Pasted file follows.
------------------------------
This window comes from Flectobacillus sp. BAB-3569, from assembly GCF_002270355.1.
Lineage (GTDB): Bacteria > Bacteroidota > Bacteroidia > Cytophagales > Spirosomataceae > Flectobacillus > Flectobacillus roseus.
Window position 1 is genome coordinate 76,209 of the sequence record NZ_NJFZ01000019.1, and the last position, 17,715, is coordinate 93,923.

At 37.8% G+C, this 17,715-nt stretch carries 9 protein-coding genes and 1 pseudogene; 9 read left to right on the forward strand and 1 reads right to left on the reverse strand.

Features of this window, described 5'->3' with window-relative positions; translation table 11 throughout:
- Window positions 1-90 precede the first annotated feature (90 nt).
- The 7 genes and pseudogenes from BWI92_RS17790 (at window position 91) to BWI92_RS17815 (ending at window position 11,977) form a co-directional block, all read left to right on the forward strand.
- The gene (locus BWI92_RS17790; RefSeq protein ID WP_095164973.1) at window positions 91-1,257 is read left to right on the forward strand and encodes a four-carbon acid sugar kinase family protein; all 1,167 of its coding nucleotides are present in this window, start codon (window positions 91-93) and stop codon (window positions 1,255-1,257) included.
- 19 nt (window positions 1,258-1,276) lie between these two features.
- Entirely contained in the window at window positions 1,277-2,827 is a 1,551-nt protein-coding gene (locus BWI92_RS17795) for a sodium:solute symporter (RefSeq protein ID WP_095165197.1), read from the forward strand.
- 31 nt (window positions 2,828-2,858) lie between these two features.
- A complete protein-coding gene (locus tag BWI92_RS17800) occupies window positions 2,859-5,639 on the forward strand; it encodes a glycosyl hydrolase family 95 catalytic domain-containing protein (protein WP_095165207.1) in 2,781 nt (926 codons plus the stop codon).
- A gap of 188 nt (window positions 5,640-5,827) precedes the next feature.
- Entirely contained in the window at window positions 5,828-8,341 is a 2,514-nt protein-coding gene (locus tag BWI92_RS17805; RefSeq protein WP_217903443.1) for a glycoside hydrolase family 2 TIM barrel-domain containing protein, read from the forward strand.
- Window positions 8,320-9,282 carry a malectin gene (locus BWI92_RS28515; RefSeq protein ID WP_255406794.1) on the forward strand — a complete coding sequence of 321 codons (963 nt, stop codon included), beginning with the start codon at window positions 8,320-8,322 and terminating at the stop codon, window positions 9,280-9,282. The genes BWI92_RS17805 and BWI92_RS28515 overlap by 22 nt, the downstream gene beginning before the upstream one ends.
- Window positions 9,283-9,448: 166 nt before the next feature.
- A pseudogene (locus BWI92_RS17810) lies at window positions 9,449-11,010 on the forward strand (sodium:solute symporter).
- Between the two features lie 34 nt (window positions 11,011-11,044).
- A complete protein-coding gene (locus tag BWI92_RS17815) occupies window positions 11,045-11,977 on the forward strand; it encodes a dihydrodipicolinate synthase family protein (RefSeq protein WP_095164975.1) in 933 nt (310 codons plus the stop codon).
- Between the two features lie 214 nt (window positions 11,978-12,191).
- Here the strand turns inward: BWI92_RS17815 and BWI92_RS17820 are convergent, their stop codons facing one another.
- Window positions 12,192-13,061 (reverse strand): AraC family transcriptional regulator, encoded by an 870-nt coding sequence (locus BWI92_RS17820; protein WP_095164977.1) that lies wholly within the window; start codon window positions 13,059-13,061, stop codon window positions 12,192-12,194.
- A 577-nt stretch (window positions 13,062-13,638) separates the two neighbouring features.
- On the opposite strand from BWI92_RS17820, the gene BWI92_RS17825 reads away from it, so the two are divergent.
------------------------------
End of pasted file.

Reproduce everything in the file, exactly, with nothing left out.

This window comes from Flectobacillus sp. BAB-3569, from assembly GCF_002270355.1.
Lineage (GTDB): Bacteria > Bacteroidota > Bacteroidia > Cytophagales > Spirosomataceae > Flectobacillus > Flectobacillus roseus.
Window position 1 is genome coordinate 76,209 of the sequence record NZ_NJFZ01000019.1, and the last position, 17,715, is coordinate 93,923.

At 37.8% G+C, this 17,715-nt stretch carries 9 protein-coding genes and 1 pseudogene; 9 read left to right on the forward strand and 1 reads right to left on the reverse strand.

Features of this window, described 5'->3' with window-relative positions; translation table 11 throughout:
- Window positions 1-90 precede the first annotated feature (90 nt).
- The 7 genes and pseudogenes from BWI92_RS17790 (at window position 91) to BWI92_RS17815 (ending at window position 11,977) form a co-directional block, all read left to right on the forward strand.
- The gene (locus BWI92_RS17790; RefSeq protein ID WP_095164973.1) at window positions 91-1,257 is read left to right on the forward strand and encodes a four-carbon acid sugar kinase family protein; all 1,167 of its coding nucleotides are present in this window, start codon (window positions 91-93) and stop codon (window positions 1,255-1,257) included.
- 19 nt (window positions 1,258-1,276) lie between these two features.
- Entirely contained in the window at window positions 1,277-2,827 is a 1,551-nt protein-coding gene (locus BWI92_RS17795) for a sodium:solute symporter (RefSeq protein ID WP_095165197.1), read from the forward strand.
- 31 nt (window positions 2,828-2,858) lie between these two features.
- A complete protein-coding gene (locus tag BWI92_RS17800) occupies window positions 2,859-5,639 on the forward strand; it encodes a glycosyl hydrolase family 95 catalytic domain-containing protein (protein WP_095165207.1) in 2,781 nt (926 codons plus the stop codon).
- A gap of 188 nt (window positions 5,640-5,827) precedes the next feature.
- Entirely contained in the window at window positions 5,828-8,341 is a 2,514-nt protein-coding gene (locus tag BWI92_RS17805; RefSeq protein WP_217903443.1) for a glycoside hydrolase family 2 TIM barrel-domain containing protein, read from the forward strand.
- Window positions 8,320-9,282 carry a malectin gene (locus BWI92_RS28515; RefSeq protein ID WP_255406794.1) on the forward strand — a complete coding sequence of 321 codons (963 nt, stop codon included), beginning with the start codon at window positions 8,320-8,322 and terminating at the stop codon, window positions 9,280-9,282. The genes BWI92_RS17805 and BWI92_RS28515 overlap by 22 nt, the downstream gene beginning before the upstream one ends.
- Window positions 9,283-9,448: 166 nt before the next feature.
- A pseudogene (locus BWI92_RS17810) lies at window positions 9,449-11,010 on the forward strand (sodium:solute symporter).
- Between the two features lie 34 nt (window positions 11,011-11,044).
- A complete protein-coding gene (locus tag BWI92_RS17815) occupies window positions 11,045-11,977 on the forward strand; it encodes a dihydrodipicolinate synthase family protein (RefSeq protein WP_095164975.1) in 933 nt (310 codons plus the stop codon).
- Between the two features lie 214 nt (window positions 11,978-12,191).
- Here the strand turns inward: BWI92_RS17815 and BWI92_RS17820 are convergent, their stop codons facing one another.
- Window positions 12,192-13,061 (reverse strand): AraC family transcriptional regulator, encoded by an 870-nt coding sequence (locus BWI92_RS17820; protein WP_095164977.1) that lies wholly within the window; start codon window positions 13,059-13,061, stop codon window positions 12,192-12,194.
- A 577-nt stretch (window positions 13,062-13,638) separates the two neighbouring features.
- On the opposite strand from BWI92_RS17820, the gene BWI92_RS17825 reads away from it, so the two are divergent.